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The Stuff of Legends : Playwright-actor's work looks behind what sports fans saw on their screens during the heyday of three football coaching greats.

September 17, 1993|T.H. McCULLOH | SPECIAL TO THE TIMES; T. H. McCulloh writes regularly about theater for The Times

STUDIO CITY — In an age when the personal flaws of media idols are digested each morning along with the public's breakfast muffins, playwright-actor Buddy Farmer ("Johnny Dangerously," "General Hospital") thought it would be interesting to go behind the two-dimensional newsreel images of three sports icons of the past. The result is "Coaches," opening this weekend at Studio City's Company of CharActors.

Subtitled "Off the Bench with Knute, Vince and the Bear," the show looks behind what sports fans saw on their screens during the heyday of football greats Knute Rockne, Vince Lombardi and Paul (Bear) Bryant. What has Farmer found there? More than he bargained for when he began researching the three coaches more than six years ago for what he calls actors' showcase monologues.

It wasn't long before Farmer realized that the three belonged on stage together, and that there was a definite link to bind them.

Said Farmer: "The link is that they were profoundly affected by women, both positively and negatively. There's this old axiom that behind every great man there's a woman. It goes a little further with these guys. Their wives, their sisters, their girlfriends, their mistresses--they all had a big effect on them. The more I researched them, I realized that this was something different than I had wanted to write."

Rockne was a strong family oriented man. His Norwegian parents influenced him, as did his wife, in an almost Utopian marriage, but not as profoundly as his older sister. He even might have feared her, Farmer explains.

Lombardi was a vocal, volatile man, who could frighten a player twice his size. But his wife was just as volatile, and often had the same effect on her husband.

Bryant, for whom Farmer played at the University of Alabama in 1961, was a womanizer. He was deeply in love with his wife, but, Farmer said, he "liked the skirts" and pursued them.

What attracted Farmer was that all three were the best in their field, but came from vastly different beginnings, and they all had a dream that eventually was to take them out of their humble backgrounds. Rockne was a showman, the George M. Cohan of his field, who put a sport that was little known outside the Ivy League on the national map.

Lombardi followed in Rockne's footsteps: He wanted to be as good in the pro game as Rockne had been in the college game. Bryant, who never graduated from high school, feared returning to the poverty he grew up in and dreamed of breaking Amos Alonzo Stagg's record for major college wins.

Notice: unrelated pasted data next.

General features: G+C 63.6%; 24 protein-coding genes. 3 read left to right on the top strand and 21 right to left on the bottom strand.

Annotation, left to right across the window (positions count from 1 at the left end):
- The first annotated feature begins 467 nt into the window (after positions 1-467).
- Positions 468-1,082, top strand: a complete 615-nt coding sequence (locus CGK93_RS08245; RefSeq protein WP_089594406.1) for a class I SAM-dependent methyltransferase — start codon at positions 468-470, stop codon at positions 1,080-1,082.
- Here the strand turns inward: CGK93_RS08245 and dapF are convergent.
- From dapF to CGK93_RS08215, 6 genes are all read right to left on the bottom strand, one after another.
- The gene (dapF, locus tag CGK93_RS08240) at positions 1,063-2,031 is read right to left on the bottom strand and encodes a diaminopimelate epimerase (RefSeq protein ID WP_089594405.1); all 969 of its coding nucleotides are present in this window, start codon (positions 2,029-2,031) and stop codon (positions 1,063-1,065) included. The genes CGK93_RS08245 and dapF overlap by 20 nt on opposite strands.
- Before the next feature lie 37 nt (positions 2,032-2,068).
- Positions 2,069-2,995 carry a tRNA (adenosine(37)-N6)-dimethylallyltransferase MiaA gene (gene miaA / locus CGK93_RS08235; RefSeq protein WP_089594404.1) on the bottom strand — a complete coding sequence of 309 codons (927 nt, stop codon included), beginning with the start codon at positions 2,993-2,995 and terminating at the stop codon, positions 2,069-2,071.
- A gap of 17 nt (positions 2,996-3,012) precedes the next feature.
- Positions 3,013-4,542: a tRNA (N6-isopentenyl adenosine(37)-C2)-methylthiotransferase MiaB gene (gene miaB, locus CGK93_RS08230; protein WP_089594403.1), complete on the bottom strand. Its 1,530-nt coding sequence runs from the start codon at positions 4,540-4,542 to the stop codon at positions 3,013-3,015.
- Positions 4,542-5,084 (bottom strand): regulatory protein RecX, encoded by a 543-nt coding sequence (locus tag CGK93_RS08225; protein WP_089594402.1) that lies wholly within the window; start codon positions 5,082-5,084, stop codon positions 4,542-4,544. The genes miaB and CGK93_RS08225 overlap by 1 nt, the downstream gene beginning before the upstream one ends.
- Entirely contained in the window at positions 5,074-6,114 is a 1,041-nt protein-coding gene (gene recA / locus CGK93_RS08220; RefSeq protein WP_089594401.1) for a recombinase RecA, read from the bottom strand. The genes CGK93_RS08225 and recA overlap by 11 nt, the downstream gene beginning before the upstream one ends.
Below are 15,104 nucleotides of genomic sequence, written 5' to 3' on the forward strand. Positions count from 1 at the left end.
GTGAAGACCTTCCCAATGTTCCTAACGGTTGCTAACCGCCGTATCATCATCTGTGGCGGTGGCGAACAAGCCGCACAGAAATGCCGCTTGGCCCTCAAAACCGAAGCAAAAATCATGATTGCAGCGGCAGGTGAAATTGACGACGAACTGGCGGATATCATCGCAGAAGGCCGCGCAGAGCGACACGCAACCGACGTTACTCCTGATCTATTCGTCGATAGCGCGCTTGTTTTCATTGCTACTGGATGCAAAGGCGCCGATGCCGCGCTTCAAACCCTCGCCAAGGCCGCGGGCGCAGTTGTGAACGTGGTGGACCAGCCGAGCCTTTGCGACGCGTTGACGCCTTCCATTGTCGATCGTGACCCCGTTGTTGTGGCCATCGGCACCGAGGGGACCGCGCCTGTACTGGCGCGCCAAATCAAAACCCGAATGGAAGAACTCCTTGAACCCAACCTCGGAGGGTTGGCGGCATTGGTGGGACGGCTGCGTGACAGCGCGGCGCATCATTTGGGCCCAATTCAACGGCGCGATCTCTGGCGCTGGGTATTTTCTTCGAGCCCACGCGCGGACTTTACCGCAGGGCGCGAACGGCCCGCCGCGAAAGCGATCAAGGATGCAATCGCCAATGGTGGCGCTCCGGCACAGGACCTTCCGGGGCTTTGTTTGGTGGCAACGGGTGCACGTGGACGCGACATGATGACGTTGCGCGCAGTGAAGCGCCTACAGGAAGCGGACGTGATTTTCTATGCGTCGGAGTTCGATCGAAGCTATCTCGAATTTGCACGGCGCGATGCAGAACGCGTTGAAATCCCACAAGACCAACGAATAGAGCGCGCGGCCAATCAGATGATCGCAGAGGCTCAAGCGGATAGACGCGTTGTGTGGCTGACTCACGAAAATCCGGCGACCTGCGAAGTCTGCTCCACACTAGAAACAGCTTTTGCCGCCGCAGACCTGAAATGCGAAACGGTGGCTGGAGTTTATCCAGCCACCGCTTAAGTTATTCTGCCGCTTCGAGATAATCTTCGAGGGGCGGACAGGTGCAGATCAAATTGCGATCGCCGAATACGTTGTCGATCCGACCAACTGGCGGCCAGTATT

But it was the personal struggle, and the personal growth of these men, that fascinated Farmer, as it did director Richard Clayman when he decided to guide this production.

Clayman, who next year will be directing his own feature screenplay "Duke" with Peter Onorati and Rob Stone, has been going through some personal growth himself. In 1982, he left a lucrative career in television, lastly as vice president in charge of production for all Embassy/Tandem Television series and pilots, including such shows as "One Day at a Time," "The Jeffersons" and "Different Strokes."

"I decided I didn't want to be an executive," Clayman explains. "The creative impulse was too great. It was difficult to sit in meetings and say things I knew made sense, and everybody looked at me and went, 'What are you doing here?' "

One of the first things he did was enroll in an acting class "to find out what actors did," because he knew the knowledge would be invaluable. "So," Clayman said, "understanding acting, writing, producing, having done all of those things, I put them together to direct. This project fit very well because I did have a sports background as well as the acting-writing-directing background in theater, television and film."

How to approach the three subjects in "Coaches?" For most people they're icons.

"Even the icons who deserve to be carved out of bronze, or gold, are still human beings, still have foibles, still have their moments of weakness and doubt," Clayman said.

"It comes down to whether a person is a decent human being. The public can accept an icon even if he's done something wrong, as long as the motivation is the right motivation. Everybody makes mistakes. All you can do is do your best. And if that's held up as a role model, then you're going to have a healthy group of kids growing up in this society."

Where and When What: "Coaches: Off the Bench with Knute, Vince and the Bear." Location: Company of CharActors, 12655 Ventura Blvd., Studio City. Hours: 8 p.m. Fridays and Saturdays, 7 p.m. Sundays. Ends Oct. 24. Price: $10. Call: (213) 466-1767.

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